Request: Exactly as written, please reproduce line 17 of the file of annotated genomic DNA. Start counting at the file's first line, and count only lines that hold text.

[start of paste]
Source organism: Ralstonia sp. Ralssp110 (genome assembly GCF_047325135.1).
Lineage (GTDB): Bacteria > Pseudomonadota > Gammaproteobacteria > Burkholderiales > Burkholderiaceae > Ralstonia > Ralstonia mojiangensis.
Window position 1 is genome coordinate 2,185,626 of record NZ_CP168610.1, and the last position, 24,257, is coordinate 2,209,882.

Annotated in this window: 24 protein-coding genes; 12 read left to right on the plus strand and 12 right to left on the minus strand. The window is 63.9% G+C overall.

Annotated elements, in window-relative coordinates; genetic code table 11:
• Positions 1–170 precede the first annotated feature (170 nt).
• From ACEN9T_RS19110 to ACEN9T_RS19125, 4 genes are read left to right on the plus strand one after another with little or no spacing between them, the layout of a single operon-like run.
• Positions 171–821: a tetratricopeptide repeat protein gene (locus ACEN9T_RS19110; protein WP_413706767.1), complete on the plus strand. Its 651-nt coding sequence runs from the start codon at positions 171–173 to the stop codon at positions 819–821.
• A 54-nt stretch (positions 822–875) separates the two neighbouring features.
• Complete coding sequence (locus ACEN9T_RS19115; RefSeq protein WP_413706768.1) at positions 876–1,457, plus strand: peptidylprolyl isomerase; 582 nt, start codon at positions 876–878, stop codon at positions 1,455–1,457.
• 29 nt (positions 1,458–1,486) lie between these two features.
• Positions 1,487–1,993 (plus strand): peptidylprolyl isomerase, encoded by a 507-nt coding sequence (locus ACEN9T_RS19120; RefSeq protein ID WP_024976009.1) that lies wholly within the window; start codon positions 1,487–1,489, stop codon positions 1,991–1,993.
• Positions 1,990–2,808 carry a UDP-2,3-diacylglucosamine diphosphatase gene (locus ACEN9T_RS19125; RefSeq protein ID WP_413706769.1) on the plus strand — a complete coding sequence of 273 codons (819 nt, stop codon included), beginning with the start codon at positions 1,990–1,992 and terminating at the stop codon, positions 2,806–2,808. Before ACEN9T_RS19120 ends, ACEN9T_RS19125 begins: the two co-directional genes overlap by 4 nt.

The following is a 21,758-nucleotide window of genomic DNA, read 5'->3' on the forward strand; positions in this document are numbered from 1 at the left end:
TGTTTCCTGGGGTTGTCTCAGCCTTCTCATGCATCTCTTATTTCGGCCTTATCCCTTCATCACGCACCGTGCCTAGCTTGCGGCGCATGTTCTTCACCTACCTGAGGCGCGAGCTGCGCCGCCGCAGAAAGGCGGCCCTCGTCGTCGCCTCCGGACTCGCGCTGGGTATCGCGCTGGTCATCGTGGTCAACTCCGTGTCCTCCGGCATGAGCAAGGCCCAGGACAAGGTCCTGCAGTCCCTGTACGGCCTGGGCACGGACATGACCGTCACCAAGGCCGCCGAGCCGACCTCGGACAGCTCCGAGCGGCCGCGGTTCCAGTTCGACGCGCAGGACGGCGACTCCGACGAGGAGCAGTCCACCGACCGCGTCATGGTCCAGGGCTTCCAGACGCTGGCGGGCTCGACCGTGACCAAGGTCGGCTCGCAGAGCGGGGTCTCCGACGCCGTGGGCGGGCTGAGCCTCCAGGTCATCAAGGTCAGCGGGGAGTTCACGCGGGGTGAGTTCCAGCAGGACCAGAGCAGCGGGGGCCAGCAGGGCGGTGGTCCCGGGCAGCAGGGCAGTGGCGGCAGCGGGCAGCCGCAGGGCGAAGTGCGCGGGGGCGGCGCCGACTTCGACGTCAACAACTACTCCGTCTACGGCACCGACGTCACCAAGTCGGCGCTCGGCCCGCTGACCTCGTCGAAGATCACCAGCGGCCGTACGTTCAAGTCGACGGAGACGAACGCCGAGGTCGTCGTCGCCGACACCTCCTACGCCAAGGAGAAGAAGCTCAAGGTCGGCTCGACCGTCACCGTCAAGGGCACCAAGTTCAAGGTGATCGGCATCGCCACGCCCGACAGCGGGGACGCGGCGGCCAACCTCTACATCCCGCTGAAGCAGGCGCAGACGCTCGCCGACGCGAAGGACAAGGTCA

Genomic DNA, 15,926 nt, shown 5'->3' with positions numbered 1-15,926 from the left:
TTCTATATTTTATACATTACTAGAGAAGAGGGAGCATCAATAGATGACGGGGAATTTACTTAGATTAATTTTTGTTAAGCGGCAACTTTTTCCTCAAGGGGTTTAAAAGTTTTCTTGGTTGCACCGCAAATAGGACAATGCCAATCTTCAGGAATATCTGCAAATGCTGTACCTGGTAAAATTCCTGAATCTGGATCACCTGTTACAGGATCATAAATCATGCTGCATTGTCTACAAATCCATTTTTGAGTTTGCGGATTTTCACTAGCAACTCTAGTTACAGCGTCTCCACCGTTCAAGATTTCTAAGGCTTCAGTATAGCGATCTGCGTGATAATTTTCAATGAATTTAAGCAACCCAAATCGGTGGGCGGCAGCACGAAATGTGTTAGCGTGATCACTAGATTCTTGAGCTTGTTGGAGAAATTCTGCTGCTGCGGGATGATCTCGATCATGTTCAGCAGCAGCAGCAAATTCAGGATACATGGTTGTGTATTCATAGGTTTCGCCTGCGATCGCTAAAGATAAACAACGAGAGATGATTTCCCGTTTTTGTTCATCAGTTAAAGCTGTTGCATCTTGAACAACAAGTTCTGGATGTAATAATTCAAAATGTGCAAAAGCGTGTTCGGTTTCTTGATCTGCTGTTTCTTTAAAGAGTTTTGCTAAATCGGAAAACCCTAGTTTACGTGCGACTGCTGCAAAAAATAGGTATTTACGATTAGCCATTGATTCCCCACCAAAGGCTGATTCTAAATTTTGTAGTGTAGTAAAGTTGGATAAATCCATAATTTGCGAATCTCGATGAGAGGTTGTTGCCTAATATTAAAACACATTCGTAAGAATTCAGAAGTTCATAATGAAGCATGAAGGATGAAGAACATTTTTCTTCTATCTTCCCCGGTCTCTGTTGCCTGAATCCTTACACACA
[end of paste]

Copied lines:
TTCTATATTTTATACATTACTAGAGAAGAGGGAGCATCAATAGATGACGGGGAATTTACTTAGATTAATTTTTGTTAAGCGGCAACTTTTTCCTCAAGGGGTTTAAAAGTTTTCTTGGTTGCACCGCAAATAGGACAATGCCAATCTTCAGGAATATCTGCAAATGCTGTACCTGGTAAAATTCCTGAATCTGGATCACCTGTTACAGGATCATAAATCATGCTGCATTGTCTACAAATCCATTTTTGAGTTTGCGGATTTTCACTAGCAACTCTAGTTACAGCGTCTCCACCGTTCAAGATTTCTAAGGCTTCAGTATAGCGATCTGCGTGATAATTTTCAATGAATTTAAGCAACCCAAATCGGTGGGCGGCAGCACGAAATGTGTTAGCGTGATCACTAGATTCTTGAGCTTGTTGGAGAAATTCTGCTGCTGCGGGATGATCTCGATCATGTTCAGCAGCAGCAGCAAATTCAGGATACATGGTTGTGTATTCATAGGTTTCGCCTGCGATCGCTAAAGATAAACAACGAGAGATGATTTCCCGTTTTTGTTCATCAGTTAAAGCTGTTGCATCTTGAACAACAAGTTCTGGATGTAATAATTCAAAATGTGCAAAAGCGTGTTCGGTTTCTTGATCTGCTGTTTCTTTAAAGAGTTTTGCTAAATCGGAAAACCCTAGTTTACGTGCGACTGCTGCAAAAAATAGGTATTTACGATTAGCCATTGATTCCCCACCAAAGGCTGATTCTAAATTTTGTAGTGTAGTAAAGTTGGATAAATCCATAATTTGCGAATCTCGATGAGAGGTTGTTGCCTAATATTAAAACACATTCGTAAGAATTCAGAAGTTCATAATGAAGCATGAAGGATGAAGAACATTTTTCTTCTATCTTCCCCGGTCTCTGTTGCCTGAATCCTTACACACA